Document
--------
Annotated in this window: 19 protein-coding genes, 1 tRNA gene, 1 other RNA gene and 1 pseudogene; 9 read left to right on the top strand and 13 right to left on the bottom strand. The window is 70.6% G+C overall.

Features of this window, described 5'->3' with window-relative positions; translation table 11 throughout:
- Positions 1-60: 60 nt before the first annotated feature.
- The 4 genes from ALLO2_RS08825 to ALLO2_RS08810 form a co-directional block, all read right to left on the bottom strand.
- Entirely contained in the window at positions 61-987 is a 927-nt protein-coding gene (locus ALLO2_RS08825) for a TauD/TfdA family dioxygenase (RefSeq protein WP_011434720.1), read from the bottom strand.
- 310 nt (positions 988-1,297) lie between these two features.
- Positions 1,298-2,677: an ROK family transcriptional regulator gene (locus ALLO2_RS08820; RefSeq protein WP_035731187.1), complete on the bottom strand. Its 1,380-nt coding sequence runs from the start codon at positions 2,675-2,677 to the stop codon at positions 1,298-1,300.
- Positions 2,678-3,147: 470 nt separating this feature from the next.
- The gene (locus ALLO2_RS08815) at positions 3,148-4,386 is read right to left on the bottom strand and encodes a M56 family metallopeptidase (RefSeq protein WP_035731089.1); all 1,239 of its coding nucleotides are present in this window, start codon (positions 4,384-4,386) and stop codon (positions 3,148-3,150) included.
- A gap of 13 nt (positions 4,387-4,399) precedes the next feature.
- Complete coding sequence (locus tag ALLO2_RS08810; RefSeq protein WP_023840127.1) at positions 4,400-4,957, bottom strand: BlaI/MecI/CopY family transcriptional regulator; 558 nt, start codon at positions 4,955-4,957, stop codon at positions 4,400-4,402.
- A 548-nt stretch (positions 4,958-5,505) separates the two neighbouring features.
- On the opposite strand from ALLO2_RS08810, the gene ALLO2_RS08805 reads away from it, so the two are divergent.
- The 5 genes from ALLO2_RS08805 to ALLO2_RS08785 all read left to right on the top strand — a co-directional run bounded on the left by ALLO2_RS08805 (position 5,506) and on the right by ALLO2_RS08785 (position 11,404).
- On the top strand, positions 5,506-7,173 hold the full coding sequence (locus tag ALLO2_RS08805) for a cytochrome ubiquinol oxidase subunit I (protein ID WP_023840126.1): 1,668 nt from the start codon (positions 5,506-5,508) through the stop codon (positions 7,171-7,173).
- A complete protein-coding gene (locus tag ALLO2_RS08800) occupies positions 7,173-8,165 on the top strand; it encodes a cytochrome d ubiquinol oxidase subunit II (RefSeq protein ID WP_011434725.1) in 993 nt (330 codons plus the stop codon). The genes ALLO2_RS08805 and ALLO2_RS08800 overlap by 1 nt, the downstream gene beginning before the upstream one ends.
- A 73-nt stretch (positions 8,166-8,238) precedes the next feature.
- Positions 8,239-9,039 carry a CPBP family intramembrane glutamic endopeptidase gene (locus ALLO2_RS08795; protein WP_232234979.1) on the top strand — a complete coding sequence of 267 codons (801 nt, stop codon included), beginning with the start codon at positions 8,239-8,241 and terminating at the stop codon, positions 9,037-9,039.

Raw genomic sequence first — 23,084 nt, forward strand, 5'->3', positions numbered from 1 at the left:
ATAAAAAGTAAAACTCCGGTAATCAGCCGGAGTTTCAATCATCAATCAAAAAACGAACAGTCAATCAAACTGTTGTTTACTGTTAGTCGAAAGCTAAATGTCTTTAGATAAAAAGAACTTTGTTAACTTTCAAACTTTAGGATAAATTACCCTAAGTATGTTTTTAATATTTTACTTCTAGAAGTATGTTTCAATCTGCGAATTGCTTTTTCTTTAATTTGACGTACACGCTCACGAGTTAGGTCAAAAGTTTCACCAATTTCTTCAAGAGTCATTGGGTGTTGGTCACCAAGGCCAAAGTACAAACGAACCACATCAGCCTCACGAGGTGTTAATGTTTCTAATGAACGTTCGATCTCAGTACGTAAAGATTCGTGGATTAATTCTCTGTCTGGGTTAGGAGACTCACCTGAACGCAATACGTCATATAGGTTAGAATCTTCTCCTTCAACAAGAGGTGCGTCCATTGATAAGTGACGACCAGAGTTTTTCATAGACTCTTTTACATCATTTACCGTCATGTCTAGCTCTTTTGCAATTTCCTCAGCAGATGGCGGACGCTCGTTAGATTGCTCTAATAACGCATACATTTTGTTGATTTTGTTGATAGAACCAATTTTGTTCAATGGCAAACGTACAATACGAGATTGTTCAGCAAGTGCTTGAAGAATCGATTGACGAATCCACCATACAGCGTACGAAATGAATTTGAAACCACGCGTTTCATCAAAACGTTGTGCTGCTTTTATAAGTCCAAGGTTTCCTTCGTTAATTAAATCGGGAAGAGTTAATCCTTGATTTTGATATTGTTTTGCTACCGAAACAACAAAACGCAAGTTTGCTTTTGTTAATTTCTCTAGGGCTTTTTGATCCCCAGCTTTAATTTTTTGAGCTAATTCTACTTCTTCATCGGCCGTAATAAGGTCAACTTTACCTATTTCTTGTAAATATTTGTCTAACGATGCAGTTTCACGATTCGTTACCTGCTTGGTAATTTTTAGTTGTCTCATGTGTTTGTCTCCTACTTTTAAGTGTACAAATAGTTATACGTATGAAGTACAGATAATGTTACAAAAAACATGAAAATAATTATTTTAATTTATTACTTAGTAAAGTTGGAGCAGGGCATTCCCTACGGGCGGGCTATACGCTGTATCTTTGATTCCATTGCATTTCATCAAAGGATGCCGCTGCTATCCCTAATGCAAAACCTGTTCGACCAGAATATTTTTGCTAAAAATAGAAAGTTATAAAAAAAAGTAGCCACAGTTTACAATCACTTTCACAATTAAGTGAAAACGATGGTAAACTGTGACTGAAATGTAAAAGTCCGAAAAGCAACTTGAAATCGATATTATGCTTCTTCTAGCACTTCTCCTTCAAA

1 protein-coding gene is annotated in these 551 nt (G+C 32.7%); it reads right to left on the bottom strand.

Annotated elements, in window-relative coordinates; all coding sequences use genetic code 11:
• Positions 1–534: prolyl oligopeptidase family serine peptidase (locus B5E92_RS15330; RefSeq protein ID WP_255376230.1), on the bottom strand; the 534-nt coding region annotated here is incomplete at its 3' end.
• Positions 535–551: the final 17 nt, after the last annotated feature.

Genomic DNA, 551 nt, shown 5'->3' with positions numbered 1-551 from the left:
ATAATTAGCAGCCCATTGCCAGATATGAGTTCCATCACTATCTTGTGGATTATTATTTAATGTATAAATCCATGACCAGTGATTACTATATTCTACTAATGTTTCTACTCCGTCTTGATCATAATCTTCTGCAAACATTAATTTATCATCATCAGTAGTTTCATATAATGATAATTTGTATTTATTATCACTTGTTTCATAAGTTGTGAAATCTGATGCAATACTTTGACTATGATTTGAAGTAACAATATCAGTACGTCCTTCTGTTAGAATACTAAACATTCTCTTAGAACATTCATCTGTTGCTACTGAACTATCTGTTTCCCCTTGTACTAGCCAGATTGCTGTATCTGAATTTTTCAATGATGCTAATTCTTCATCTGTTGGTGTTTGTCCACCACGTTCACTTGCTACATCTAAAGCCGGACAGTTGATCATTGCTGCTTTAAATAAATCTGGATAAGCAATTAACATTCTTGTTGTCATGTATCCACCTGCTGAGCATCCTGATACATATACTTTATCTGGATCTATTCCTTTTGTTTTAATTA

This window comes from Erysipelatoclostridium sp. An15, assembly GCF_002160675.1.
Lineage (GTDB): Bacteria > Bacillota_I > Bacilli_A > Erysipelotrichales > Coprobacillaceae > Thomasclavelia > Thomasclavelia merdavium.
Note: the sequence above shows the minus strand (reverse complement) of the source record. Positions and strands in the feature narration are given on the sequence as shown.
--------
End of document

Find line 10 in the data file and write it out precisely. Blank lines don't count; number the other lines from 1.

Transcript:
- A gap of 13 nt (positions 4,387-4,399) precedes the next feature.